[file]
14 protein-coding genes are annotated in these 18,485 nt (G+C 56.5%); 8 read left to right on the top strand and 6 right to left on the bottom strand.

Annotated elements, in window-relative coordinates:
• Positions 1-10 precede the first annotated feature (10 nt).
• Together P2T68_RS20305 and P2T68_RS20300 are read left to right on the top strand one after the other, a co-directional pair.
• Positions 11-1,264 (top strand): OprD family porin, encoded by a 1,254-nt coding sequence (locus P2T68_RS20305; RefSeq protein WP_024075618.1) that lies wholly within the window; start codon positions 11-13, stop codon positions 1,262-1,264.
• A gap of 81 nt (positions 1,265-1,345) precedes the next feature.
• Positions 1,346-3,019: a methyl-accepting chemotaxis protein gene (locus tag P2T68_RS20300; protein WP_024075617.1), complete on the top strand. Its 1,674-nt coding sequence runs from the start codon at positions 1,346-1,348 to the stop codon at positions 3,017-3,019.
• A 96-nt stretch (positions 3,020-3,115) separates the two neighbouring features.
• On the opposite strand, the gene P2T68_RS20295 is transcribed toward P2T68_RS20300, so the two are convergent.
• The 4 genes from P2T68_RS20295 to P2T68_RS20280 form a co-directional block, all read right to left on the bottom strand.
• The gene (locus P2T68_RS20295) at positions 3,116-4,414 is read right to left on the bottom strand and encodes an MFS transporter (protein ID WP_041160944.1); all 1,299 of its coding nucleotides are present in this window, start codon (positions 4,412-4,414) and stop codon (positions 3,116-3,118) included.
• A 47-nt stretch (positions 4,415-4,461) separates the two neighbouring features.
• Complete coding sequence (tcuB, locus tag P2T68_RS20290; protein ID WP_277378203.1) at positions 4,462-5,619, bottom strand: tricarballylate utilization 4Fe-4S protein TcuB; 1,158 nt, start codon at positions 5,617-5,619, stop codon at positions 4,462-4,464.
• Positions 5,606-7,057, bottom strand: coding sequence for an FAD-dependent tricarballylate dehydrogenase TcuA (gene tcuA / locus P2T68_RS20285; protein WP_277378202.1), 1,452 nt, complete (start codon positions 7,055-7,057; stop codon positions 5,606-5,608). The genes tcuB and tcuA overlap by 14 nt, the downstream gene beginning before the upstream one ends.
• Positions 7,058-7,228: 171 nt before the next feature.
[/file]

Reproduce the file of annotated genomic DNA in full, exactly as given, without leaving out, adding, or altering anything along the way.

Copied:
14 protein-coding genes are annotated in these 18,485 nt (G+C 56.5%); 8 read left to right on the top strand and 6 right to left on the bottom strand.

Annotated elements, in window-relative coordinates:
• Positions 1-10 precede the first annotated feature (10 nt).
• Together P2T68_RS20305 and P2T68_RS20300 are read left to right on the top strand one after the other, a co-directional pair.
• Positions 11-1,264 (top strand): OprD family porin, encoded by a 1,254-nt coding sequence (locus P2T68_RS20305; RefSeq protein WP_024075618.1) that lies wholly within the window; start codon positions 11-13, stop codon positions 1,262-1,264.
• A gap of 81 nt (positions 1,265-1,345) precedes the next feature.
• Positions 1,346-3,019: a methyl-accepting chemotaxis protein gene (locus tag P2T68_RS20300; protein WP_024075617.1), complete on the top strand. Its 1,674-nt coding sequence runs from the start codon at positions 1,346-1,348 to the stop codon at positions 3,017-3,019.
• A 96-nt stretch (positions 3,020-3,115) separates the two neighbouring features.
• On the opposite strand, the gene P2T68_RS20295 is transcribed toward P2T68_RS20300, so the two are convergent.
• The 4 genes from P2T68_RS20295 to P2T68_RS20280 form a co-directional block, all read right to left on the bottom strand.
• The gene (locus P2T68_RS20295) at positions 3,116-4,414 is read right to left on the bottom strand and encodes an MFS transporter (protein ID WP_041160944.1); all 1,299 of its coding nucleotides are present in this window, start codon (positions 4,412-4,414) and stop codon (positions 3,116-3,118) included.
• A 47-nt stretch (positions 4,415-4,461) separates the two neighbouring features.
• Complete coding sequence (tcuB, locus tag P2T68_RS20290; protein ID WP_277378203.1) at positions 4,462-5,619, bottom strand: tricarballylate utilization 4Fe-4S protein TcuB; 1,158 nt, start codon at positions 5,617-5,619, stop codon at positions 4,462-4,464.
• Positions 5,606-7,057, bottom strand: coding sequence for an FAD-dependent tricarballylate dehydrogenase TcuA (gene tcuA / locus P2T68_RS20285; protein WP_277378202.1), 1,452 nt, complete (start codon positions 7,055-7,057; stop codon positions 5,606-5,608). The genes tcuB and tcuA overlap by 14 nt, the downstream gene beginning before the upstream one ends.
• Positions 7,058-7,228: 171 nt before the next feature.